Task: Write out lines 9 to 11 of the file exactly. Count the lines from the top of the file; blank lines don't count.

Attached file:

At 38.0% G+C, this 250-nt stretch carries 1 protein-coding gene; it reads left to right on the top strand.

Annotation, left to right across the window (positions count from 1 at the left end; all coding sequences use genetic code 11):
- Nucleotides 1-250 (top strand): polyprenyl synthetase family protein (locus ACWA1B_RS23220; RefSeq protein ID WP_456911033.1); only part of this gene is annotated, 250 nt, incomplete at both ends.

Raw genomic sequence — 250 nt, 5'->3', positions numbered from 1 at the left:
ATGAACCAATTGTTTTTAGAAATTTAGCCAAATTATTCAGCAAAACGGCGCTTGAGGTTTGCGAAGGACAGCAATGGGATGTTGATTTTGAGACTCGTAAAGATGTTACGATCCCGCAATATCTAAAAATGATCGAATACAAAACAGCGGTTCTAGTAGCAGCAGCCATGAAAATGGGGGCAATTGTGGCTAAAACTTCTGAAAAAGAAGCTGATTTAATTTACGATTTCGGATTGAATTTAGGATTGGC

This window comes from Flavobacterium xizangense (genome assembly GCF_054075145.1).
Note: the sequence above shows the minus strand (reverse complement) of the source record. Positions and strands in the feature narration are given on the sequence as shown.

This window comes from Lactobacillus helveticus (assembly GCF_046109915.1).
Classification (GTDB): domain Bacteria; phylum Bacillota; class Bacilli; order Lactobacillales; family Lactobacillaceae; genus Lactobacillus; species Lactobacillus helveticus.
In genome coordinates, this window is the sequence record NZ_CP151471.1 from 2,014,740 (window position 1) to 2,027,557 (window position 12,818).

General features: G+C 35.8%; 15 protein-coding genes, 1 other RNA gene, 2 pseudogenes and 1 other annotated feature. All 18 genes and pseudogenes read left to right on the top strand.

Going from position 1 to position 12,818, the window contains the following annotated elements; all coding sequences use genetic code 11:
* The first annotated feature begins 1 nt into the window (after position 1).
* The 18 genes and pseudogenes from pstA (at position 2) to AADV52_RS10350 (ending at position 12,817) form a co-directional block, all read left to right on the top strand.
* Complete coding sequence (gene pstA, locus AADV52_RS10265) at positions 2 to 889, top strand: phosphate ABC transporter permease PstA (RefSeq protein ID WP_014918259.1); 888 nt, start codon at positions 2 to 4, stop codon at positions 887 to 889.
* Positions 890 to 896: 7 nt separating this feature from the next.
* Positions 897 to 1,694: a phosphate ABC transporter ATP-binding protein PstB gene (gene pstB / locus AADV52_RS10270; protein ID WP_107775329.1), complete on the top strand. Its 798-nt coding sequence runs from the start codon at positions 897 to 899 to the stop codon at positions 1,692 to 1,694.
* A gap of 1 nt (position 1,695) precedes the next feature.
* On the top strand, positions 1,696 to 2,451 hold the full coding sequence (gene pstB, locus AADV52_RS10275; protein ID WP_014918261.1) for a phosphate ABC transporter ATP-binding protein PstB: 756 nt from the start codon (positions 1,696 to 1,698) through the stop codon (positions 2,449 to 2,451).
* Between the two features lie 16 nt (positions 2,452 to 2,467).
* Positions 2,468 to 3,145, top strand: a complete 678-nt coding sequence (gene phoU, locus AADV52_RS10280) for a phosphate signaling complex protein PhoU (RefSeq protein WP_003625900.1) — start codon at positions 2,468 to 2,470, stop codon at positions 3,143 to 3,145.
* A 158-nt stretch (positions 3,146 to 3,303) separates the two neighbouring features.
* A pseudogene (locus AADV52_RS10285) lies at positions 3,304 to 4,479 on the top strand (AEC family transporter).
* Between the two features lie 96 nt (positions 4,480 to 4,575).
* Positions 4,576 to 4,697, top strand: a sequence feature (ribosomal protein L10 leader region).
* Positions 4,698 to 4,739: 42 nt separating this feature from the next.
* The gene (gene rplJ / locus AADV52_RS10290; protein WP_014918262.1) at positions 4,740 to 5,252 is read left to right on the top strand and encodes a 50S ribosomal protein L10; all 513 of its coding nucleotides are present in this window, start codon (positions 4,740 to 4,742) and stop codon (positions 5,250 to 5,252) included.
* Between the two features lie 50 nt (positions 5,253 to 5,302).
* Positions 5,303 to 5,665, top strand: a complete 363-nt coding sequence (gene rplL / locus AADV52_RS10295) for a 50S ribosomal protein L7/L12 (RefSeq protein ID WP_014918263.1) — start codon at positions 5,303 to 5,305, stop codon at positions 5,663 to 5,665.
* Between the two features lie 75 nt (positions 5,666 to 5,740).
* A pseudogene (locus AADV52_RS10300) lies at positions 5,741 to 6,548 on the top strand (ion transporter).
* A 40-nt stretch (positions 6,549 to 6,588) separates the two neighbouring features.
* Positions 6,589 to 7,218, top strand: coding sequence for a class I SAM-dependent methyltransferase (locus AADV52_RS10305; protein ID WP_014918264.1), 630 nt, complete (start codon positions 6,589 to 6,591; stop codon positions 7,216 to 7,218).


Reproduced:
Classification (GTDB): domain Bacteria; phylum Bacillota; class Bacilli; order Lactobacillales; family Lactobacillaceae; genus Lactobacillus; species Lactobacillus helveticus.
In genome coordinates, this window is the sequence record NZ_CP151471.1 from 2,014,740 (window position 1) to 2,027,557 (window position 12,818).

General features: G+C 35.8%; 15 protein-coding genes, 1 other RNA gene, 2 pseudogenes and 1 other annotated feature. All 18 genes and pseudogenes read left to right on the top strand.